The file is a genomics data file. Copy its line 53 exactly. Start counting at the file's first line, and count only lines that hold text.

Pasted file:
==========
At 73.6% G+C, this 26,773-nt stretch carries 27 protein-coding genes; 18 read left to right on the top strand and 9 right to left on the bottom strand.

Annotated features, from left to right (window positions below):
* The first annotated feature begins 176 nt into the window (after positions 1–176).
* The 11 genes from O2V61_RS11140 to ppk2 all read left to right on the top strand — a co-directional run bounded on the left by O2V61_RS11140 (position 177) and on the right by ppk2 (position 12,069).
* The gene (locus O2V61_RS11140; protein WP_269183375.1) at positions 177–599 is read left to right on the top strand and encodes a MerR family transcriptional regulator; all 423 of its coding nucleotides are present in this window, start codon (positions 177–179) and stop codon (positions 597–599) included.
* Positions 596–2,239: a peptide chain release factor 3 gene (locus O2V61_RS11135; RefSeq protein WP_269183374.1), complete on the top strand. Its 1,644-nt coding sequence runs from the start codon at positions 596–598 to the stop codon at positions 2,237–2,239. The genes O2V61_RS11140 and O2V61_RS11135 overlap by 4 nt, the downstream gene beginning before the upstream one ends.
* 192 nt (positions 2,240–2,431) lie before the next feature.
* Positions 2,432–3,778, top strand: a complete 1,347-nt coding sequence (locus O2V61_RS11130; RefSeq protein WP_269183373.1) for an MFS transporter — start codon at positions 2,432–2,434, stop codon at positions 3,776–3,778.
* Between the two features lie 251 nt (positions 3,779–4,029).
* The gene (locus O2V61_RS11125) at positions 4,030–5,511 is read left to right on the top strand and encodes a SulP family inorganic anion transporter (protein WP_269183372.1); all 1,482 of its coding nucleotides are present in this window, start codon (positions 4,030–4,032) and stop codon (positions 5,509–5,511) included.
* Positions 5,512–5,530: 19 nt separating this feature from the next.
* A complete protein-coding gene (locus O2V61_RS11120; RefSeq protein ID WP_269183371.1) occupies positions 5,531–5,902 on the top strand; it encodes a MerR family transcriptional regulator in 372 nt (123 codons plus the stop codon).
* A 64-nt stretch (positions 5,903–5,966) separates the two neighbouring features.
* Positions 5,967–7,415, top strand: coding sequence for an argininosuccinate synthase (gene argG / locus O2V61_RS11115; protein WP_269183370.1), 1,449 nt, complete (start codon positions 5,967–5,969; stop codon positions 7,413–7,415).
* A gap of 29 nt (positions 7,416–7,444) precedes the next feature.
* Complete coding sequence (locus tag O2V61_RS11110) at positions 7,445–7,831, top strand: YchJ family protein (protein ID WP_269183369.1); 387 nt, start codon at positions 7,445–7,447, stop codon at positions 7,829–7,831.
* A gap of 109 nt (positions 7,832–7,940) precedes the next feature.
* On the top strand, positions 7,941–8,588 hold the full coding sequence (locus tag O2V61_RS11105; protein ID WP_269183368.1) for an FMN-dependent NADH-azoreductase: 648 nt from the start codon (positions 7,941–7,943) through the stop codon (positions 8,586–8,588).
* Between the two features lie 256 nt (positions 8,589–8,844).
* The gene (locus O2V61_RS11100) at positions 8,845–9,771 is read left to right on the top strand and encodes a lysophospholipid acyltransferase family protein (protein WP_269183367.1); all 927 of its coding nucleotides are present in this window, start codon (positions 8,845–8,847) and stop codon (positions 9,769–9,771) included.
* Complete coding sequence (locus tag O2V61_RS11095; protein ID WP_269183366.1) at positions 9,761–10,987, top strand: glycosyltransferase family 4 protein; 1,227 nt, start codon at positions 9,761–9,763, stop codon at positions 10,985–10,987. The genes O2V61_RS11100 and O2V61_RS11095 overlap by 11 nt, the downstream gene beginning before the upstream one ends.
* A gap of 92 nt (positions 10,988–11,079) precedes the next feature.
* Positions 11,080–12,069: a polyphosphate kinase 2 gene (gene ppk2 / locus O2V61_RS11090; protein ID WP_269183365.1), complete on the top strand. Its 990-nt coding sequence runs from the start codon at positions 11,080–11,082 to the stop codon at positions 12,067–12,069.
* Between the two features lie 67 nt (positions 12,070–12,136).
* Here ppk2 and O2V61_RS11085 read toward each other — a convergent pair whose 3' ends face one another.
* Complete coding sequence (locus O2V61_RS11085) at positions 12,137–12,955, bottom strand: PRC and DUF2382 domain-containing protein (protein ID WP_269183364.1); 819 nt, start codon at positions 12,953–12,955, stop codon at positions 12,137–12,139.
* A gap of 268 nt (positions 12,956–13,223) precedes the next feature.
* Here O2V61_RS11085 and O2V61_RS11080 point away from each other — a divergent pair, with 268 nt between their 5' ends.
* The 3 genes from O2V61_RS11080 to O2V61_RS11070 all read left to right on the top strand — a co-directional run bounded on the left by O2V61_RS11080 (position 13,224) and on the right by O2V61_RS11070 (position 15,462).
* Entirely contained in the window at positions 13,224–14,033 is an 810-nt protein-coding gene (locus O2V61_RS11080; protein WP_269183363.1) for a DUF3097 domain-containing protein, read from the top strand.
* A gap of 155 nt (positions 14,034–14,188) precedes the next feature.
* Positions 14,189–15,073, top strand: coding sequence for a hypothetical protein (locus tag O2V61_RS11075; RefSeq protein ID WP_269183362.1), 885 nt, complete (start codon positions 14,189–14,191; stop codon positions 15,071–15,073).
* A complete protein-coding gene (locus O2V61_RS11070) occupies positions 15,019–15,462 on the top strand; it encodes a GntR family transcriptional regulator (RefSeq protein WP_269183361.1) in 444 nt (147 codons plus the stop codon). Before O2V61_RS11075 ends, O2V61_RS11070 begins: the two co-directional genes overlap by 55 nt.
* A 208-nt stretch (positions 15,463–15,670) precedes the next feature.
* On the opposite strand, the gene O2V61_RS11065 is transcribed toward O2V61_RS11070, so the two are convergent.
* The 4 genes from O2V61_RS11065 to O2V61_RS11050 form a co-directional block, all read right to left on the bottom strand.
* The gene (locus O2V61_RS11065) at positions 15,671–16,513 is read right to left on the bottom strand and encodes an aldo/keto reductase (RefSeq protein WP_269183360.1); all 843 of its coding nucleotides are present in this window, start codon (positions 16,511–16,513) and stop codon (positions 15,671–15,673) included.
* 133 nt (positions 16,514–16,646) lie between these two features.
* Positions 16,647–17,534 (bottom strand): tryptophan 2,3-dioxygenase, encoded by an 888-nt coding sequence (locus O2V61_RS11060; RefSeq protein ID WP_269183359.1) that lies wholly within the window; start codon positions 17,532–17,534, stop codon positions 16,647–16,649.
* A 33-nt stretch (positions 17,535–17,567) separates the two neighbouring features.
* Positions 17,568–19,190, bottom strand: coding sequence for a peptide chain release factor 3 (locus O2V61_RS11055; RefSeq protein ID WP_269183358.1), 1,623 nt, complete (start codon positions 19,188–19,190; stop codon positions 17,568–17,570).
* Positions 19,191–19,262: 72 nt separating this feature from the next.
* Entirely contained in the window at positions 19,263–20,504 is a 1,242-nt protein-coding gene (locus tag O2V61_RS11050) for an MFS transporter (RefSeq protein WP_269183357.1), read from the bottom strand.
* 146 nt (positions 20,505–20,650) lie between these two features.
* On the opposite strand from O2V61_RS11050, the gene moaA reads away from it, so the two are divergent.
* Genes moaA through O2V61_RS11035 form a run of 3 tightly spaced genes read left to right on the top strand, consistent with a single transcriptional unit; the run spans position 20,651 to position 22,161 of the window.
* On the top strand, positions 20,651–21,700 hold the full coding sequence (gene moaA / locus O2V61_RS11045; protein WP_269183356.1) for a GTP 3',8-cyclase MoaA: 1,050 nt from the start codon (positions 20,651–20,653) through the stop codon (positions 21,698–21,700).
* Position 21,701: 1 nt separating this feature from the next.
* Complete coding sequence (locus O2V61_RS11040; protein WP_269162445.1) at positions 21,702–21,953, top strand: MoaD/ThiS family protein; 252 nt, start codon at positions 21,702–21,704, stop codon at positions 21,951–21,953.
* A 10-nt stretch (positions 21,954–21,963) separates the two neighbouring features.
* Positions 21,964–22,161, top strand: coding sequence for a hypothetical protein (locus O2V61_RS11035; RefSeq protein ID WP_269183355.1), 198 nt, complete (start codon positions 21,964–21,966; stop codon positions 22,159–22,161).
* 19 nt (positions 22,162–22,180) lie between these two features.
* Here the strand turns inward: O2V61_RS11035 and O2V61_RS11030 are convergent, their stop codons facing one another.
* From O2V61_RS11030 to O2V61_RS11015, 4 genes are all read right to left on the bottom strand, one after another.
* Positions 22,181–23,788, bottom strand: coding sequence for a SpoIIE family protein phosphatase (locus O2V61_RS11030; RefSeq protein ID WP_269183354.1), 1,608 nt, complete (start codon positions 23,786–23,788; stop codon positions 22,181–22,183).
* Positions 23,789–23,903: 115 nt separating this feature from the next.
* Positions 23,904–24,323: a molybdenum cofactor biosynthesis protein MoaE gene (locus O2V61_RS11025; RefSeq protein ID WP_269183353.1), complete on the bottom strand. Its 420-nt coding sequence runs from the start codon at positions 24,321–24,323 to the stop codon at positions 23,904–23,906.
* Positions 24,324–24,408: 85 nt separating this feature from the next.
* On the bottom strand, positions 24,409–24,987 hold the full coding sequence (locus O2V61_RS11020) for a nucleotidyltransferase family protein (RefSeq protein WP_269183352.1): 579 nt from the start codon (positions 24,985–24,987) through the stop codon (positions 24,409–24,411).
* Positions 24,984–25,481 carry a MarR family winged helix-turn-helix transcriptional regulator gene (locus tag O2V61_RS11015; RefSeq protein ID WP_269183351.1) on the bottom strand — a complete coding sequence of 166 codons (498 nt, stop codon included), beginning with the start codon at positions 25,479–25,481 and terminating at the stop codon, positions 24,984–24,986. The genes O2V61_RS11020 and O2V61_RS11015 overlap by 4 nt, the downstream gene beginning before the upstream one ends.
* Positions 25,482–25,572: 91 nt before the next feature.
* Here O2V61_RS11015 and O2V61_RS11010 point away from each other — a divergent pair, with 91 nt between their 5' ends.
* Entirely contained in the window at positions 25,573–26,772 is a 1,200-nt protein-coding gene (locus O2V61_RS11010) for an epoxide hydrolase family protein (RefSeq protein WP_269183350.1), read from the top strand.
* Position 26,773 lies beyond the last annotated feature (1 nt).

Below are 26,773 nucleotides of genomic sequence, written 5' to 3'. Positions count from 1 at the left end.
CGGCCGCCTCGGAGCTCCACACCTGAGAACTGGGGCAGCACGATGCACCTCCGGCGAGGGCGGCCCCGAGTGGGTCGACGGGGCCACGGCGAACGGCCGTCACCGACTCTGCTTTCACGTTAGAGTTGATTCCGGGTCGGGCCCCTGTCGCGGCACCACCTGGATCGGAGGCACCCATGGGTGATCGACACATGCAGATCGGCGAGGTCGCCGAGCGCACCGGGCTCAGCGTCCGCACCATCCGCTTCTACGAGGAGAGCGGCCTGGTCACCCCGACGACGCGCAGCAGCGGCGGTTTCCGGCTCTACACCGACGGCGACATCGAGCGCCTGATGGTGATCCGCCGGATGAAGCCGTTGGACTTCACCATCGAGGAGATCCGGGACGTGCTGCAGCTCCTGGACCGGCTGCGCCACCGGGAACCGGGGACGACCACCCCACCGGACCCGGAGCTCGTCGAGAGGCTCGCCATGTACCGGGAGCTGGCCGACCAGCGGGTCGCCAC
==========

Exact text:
* Here the strand turns inward: O2V61_RS11035 and O2V61_RS11030 are convergent, their stop codons facing one another.